Aren’t We All Confederates?
A reader just posted this comment in response to the last post that featured a crucial section of Florida’s declaration of causes following its secession from the United States. One of things that I’ve learned over the years is that differences in interpretation often have little to do with strictly historical concerns, but with much broader assumptions about the nature of power and the relationship between citizens and government. This is a perfect example:
What do you base your concerns on the Government by? Isn’t it based largely on what has already taken place with a real and present estimation on what might happen? You surely vote. Is not your vote a gamble, on what good or calamity might happen if you choose one candidate vs. another? Consider this has a group, political candidate or party ever threatened your livelihood and well being? Are you so different from being a Confederate, that if a very real threat affected your very livelihood and families well being, that you would not defend them? They did so in accordance with the laws and the Constitution. When their rights were threatened they seceded.
The questions point to a picture of government that I have real trouble identifying with. While I believe a healthy skepticism about federal power and our elected officials is essential to any democracy, this seems to border on paranoia. I live in a democracy and I do my best to ensure that my voice is heard through elections and other forms of political activism. I don’t necessarily view the election of someone I disagree with as a “calamity” since their terms of service are not indefinite. My government is not my enemy. Of course I have strongly disagreed with actions taken by my government in recent years that straddle party lines, but at no point have I ever entertained nullification or secession as a solution. Our system of government is not perfect, but it has served us pretty well so far and I can see no reason to alter it beyond its amendment.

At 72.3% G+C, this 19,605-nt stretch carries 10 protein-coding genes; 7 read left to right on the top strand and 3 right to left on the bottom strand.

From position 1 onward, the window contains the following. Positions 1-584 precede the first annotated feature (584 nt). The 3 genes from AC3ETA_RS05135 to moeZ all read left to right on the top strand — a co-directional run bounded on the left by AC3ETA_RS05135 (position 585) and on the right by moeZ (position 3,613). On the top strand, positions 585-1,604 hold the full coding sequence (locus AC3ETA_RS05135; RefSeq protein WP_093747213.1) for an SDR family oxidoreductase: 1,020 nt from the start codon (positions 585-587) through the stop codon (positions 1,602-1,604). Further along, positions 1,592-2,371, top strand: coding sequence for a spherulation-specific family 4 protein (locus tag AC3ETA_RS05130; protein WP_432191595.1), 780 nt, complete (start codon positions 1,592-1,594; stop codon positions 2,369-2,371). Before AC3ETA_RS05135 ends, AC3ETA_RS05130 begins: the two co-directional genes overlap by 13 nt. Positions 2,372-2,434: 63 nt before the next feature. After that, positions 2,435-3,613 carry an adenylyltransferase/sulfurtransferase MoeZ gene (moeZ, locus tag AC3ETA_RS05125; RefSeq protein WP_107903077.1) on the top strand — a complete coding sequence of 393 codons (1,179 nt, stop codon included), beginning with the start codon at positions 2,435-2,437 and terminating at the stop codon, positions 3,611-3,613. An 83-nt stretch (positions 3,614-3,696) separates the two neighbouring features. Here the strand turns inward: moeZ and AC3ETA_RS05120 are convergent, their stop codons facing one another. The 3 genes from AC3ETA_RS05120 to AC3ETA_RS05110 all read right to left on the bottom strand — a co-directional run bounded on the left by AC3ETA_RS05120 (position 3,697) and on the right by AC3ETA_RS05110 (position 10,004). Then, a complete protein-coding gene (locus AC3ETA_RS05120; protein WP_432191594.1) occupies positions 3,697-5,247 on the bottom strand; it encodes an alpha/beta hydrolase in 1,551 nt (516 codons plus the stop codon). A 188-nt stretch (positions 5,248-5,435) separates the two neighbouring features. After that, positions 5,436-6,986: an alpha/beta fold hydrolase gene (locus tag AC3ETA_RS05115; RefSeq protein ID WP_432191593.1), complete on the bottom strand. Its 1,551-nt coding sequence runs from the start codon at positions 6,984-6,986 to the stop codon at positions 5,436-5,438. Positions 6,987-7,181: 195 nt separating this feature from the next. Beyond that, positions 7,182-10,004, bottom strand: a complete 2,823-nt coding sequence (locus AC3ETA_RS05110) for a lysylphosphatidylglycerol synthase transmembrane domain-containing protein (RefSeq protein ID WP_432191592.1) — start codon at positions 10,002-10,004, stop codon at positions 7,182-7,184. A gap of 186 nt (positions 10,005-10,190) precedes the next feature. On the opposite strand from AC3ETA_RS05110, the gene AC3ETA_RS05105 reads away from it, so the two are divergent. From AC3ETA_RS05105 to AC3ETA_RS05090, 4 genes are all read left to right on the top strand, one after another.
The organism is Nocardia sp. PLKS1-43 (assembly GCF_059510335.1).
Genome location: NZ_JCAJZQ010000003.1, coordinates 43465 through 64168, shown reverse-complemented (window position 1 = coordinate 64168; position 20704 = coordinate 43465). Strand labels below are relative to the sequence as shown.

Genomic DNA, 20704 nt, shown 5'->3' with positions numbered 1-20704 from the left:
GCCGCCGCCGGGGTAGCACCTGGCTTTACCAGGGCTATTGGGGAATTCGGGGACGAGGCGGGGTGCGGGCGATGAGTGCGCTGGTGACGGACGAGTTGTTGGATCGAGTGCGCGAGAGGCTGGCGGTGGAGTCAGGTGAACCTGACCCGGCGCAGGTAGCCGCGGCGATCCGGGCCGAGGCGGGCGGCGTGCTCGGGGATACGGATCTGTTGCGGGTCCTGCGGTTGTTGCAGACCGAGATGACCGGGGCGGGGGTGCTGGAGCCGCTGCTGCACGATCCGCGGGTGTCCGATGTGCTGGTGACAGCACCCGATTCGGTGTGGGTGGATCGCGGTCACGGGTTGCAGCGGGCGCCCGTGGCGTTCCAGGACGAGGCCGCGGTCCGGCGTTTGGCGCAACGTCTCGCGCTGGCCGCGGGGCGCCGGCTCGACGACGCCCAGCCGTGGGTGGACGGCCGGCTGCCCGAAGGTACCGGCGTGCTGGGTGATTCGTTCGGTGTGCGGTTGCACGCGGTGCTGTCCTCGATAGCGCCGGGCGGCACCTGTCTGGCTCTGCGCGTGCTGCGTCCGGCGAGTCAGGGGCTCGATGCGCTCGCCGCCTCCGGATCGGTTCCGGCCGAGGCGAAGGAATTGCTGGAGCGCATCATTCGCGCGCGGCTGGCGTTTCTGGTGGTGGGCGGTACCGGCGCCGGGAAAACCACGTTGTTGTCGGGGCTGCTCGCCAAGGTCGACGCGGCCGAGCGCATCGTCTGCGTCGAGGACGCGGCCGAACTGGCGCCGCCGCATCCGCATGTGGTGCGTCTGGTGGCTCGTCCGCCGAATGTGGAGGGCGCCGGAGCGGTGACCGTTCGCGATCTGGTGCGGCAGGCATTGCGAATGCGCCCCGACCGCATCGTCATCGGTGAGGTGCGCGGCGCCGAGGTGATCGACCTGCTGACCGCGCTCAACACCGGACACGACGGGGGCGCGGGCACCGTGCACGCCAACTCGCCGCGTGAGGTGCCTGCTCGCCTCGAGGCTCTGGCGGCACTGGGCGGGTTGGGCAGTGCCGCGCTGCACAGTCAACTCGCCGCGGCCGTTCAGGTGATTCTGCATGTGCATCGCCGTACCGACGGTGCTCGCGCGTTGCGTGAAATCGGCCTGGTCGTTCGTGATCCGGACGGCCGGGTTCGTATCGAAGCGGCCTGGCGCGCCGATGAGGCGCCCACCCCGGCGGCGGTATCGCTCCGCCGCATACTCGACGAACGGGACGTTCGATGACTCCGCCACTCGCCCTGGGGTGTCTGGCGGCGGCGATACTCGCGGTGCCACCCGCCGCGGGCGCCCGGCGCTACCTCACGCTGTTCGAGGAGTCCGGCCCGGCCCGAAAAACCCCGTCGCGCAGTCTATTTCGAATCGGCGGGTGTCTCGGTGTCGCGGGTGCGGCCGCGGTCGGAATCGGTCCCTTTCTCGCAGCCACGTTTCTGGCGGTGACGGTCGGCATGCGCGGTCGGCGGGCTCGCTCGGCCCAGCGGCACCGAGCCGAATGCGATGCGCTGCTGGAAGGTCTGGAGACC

What I now understand is that my disagreement with this individual over how to interpret Florida’s declaration has little to do with whether slavery was or was not central. What do you think?